The Invalidity of the Argument from Illusion

Abstract

The argument from illusion attempts to establish the bold claim that we are never perceptually aware of ordinary material objects. The argument has rightly received a great deal critical of scrutiny. But here we develop a criticism that, to our knowledge, has not hitherto been explored. We consider the canonical form of the argument as it is captured in contemporary expositions. There are two stages to our criticism. First, we show that the argument is invalid. Second, we identify premises that can be used to make the argument valid. But we argue that the obvious fixes are problematic. If our arguments are successful, we show that the argument from illusion is even more difficult to defend than is commonly acknowledged.

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Author Profiles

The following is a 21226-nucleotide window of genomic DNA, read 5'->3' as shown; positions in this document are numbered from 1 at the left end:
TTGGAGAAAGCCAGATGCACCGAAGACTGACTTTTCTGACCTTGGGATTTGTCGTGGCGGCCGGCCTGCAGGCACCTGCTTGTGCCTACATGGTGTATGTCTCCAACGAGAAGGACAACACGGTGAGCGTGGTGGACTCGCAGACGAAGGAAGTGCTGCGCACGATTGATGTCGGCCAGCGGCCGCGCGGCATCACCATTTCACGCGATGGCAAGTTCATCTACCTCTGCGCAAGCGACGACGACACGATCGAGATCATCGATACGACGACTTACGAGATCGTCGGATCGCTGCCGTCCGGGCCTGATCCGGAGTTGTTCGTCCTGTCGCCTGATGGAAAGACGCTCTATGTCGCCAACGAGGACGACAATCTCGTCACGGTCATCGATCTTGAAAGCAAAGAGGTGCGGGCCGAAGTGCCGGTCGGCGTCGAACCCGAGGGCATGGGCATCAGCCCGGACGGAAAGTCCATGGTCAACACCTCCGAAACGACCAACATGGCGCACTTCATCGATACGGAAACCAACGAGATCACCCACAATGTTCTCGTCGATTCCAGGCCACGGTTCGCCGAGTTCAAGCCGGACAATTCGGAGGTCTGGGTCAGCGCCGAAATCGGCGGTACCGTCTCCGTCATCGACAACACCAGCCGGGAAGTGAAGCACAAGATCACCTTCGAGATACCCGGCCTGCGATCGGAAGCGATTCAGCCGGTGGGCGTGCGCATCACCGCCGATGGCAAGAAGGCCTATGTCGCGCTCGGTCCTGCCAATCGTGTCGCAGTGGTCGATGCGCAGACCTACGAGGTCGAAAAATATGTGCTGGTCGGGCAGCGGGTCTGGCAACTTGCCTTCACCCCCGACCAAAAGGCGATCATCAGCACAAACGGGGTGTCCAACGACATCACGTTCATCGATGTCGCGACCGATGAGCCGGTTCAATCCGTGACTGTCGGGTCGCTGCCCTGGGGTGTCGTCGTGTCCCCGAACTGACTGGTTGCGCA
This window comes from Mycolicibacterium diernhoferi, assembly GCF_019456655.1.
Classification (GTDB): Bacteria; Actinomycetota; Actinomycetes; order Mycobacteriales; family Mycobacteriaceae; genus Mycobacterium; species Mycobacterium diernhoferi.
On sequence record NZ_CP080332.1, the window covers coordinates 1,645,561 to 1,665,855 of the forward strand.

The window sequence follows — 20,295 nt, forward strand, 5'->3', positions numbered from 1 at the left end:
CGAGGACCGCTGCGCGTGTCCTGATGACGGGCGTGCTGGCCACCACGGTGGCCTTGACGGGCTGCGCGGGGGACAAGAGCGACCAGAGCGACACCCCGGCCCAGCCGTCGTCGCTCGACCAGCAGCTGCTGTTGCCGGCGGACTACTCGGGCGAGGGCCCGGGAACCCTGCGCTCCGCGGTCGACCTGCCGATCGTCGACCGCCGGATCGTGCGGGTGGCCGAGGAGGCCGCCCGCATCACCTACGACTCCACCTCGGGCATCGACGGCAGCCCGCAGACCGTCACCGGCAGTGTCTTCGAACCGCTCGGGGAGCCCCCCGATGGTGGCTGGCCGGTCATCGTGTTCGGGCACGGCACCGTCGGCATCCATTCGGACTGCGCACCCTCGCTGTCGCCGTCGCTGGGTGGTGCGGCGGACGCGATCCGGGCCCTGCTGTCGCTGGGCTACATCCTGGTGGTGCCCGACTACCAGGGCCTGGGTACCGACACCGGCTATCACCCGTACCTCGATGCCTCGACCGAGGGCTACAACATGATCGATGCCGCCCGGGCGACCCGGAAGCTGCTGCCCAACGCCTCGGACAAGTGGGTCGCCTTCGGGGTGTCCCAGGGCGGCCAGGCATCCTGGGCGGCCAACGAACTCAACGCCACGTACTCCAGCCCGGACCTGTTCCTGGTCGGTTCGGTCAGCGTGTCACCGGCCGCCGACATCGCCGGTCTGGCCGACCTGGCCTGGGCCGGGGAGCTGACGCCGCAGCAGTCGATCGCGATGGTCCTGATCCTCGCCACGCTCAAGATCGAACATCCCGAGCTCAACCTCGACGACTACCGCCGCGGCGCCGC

Craig French
Nottingham University
Lee Walters
University of Southampton

References found in this work

Sense and Sensibilia.J. L. AUSTIN - 1962 - Oxford University Press.
Scientific Thought.C. D. Broad - 1923 - Routledge and Kegan Paul.
The Problem of Perception.A. D. Smith - 2002 - Harvard University Press.
Sense and Sensibilia.J. L. Austin - 1962 - Oxford University Press USA.
The Problem of Perception.Tim Crane & Craig French - 2021 - Stanford Encyclopedia of Philosophy.

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